The Great Debate

What we’ve learned from 25 years of famine

By Mark Malloch-Brown
August 26, 2011

By Mark Malloch-Brown
The opinions expressed are his own.

Twenty five years ago, in the aftermath of a devastating famine in Ethiopia, remembered for better and worse for Bob Geldof’s Bandaid concerts, I wrote a book called “Famine: A Man-Made Disaster?” The question mark said it all. I ghostwrote the book for a group of African and other leaders who were more tentative than I was in declaring what had happened was largely the fault of African governments. So the great men added a question mark.

America still needs to engage the world

By David Miliband
August 25, 2011

This is a response to Nader Mousavizadeh’s latest Reuters column,  “A smaller America could be a stronger America.”

Where does Libya go from here?

By Daniel Serwer
August 25, 2011

By Daniel Serwer
The opinions expressed are his own.

With the press focused on scenes of joy in Tripoli and Benghazi, continued skirmishes with regime loyalists, and speculation about where Gaddafi might turn up, it is time to lift our sights and focus on the really difficult transition ahead. If another autocrat succeeds Gaddafi, the transition could be over soon. But if Libya embarks on an effort to create a more democratic state, unified and inclusive in many dimensions, we’ll need to wait the better part of a decade to know whether it has succeeded or not.

America must break the machine of industrial-era education

By Shantanu Sinha
August 25, 2011

By Shantanu Sinha
The opinions expressed are his own.

Reuters invited leaders in education to reply to Steven Brill’s op-ed on the school reform deniers. Below is Sinha’s reply. Here are responses from Joel KleinRandi Weingarten, Diane Ravitch and others.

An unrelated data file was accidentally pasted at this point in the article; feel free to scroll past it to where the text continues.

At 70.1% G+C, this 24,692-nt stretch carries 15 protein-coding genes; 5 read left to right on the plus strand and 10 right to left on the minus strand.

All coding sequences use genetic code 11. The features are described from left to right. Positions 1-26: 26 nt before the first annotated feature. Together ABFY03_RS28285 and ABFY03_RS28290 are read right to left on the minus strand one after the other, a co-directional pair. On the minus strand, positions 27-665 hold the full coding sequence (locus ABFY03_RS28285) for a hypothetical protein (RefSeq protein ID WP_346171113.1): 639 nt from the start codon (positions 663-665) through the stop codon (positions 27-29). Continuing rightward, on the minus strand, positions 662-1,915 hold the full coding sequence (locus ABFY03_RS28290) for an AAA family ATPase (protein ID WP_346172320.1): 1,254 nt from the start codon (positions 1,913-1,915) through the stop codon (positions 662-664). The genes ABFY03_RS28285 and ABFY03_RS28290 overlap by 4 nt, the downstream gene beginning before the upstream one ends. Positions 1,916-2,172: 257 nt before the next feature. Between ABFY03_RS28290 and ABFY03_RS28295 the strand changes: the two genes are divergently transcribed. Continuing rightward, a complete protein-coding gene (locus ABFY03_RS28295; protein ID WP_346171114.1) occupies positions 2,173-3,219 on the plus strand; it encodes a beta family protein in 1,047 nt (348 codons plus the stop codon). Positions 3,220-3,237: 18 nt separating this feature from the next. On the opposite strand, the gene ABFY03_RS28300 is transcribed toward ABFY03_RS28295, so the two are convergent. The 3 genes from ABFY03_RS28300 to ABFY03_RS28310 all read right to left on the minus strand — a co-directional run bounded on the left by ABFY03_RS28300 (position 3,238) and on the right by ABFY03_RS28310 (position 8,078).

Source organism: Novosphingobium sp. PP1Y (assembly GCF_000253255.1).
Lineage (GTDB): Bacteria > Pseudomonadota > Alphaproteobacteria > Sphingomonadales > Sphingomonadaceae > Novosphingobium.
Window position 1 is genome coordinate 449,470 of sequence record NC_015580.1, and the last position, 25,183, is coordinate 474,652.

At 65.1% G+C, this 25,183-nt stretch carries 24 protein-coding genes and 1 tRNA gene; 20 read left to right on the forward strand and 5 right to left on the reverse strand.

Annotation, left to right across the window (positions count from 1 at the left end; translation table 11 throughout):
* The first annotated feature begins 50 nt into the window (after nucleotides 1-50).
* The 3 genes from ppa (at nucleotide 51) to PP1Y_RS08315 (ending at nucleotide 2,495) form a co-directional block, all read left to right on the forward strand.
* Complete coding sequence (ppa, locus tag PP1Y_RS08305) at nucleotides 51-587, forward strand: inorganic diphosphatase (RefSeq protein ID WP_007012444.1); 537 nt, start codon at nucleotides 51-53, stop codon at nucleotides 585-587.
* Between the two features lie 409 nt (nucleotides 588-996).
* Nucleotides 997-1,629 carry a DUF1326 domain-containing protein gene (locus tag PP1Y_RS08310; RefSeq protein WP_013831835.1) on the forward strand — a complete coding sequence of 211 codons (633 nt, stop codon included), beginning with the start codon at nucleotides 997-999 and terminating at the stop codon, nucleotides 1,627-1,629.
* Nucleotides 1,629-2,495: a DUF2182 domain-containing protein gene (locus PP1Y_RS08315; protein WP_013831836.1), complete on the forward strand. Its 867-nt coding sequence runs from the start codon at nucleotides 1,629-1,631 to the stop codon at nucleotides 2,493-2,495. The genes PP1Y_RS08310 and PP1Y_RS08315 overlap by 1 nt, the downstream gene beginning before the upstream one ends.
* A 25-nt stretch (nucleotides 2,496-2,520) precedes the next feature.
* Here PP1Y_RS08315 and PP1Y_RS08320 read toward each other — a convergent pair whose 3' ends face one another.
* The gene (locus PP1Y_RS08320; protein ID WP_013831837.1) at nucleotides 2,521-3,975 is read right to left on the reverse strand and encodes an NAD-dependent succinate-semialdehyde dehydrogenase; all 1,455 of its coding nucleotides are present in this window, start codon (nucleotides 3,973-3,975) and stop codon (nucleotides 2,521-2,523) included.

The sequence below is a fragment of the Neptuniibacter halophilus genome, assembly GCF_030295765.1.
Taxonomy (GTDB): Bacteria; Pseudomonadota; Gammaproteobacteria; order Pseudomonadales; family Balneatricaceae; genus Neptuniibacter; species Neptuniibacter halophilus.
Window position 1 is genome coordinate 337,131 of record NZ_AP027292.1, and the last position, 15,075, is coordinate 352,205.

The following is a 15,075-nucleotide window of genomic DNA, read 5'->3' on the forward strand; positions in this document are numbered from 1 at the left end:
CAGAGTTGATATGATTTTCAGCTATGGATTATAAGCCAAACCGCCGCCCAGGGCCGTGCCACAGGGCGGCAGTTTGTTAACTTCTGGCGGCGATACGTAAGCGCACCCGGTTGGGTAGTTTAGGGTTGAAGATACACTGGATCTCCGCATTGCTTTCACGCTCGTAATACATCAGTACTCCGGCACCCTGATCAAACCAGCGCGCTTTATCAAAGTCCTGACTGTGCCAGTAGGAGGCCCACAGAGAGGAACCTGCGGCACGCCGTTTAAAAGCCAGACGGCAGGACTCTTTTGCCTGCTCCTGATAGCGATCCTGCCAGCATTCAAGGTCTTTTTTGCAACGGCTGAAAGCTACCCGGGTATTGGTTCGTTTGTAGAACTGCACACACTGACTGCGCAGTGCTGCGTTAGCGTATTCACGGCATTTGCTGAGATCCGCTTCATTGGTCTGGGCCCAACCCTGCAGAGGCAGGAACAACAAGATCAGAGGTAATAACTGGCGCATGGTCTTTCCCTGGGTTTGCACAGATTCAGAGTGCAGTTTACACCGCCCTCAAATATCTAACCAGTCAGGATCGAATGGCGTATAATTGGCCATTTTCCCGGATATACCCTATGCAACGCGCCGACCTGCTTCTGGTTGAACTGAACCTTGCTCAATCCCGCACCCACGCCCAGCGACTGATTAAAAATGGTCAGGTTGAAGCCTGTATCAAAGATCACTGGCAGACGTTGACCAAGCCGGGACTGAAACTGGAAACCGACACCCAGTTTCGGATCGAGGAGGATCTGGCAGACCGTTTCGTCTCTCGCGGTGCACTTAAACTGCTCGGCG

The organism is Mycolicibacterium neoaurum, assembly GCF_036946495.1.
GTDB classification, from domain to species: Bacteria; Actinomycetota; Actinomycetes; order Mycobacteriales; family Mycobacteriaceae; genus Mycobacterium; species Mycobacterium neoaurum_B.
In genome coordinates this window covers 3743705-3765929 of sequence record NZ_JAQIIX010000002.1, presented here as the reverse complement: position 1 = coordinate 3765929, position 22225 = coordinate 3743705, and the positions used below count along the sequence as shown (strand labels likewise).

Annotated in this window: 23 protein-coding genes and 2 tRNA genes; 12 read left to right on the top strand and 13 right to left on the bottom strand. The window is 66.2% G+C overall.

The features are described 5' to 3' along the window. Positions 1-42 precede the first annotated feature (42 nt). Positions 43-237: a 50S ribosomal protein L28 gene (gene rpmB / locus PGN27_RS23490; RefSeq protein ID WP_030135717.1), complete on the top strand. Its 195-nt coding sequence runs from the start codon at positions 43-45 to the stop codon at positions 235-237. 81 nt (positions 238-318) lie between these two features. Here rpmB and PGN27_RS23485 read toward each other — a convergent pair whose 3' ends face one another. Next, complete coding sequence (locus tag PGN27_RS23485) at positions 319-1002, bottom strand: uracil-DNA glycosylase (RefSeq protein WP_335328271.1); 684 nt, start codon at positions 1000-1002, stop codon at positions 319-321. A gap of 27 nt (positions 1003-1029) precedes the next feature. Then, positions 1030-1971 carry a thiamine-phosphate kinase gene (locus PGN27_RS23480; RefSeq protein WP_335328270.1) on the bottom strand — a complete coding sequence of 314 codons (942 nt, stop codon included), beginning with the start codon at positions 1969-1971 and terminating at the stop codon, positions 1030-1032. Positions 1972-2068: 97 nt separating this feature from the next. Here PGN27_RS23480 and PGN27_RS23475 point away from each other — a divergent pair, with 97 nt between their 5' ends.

Put kids first: Get rid of LIFO

By Michelle Rhee
August 25, 2011

By Michelle Rhee
The opinions expressed are her own.

Reuters invited leading educators to reply to Steven Brill’s op-ed on the school reform deniers. Below is Rhee’s reply. Here are responses from Joel Klein, Randi Weingarten, Diane Ravitch and others.

What we can learn from Canadians

August 24, 2011

By Katharine Herrup
The opinions expressed are her own.


This piece is part of a great debate we are having on Reuters around Steven Brill’s op-ed on the school reform deniers. Here are pieces by Diane Ravitch, Joel Klein, Deborah Meier among many others.

It’s not about good guys versus bad guys

By Randi Weingarten
August 24, 2011

By Randi Weingarten
The opinions expressed are her own.

Reuters invited leading educators to reply to Steven Brill’s op-ed on the school reform deniers. Below is Weingarten’s reply. Here are responses from Diane Ravitch, Joel Klein and Deborah Meier among many others.

It’s time for teachers unions to lead

By Jennifer Jennings
August 24, 2011

By Jennifer Jennings
The opinions expressed are her own.

Reuters invited leading educators to reply to Steven Brill’s op-ed on the school reform deniers. We will be publishing the responses here. Below is Jennings’s reply. Here are responses from Joel KleinDeborah MeierAlex Kotlowitz and Diane Ravitch as well.

Should we really expect schools to cure poverty?

By Alex Kotlowitz
August 24, 2011

By Alex Kotlowitz
The opinions expressed are his own.

Reuters invited leading educators to reply to Steven Brill’s op-ed on the school reform deniers. We will be publishing the responses here. Below is Kotlowitz’s reply. Here are responses from Joel KleinDeborah Meier, Jennifer Jennings and Diane Ravitch as well.

The sun sets on sultan Berlusconi

By John Lloyd
August 23, 2011

By John Lloyd
The opinions expressed are his own.

The sultans, as shapers of history, have gone from the world: but they leave behind the memory of a style of rule in which the division between the private life and the public one, between sexual arrangements and high politics, between the settlement of personal debts, whether of money or honor, and the state treasury barely existed. That was true of kings and princes, Russian tsars and Chinese emperors too: but because the west began (with mixed success) to separate the private from the public some centuries ago, the Sultans of Turkey – who came to the gates of Vienna at the height of their imperial reach and who fascinated and terrified Europe for centuries – are still seen here as the epitome of luxury and power combined.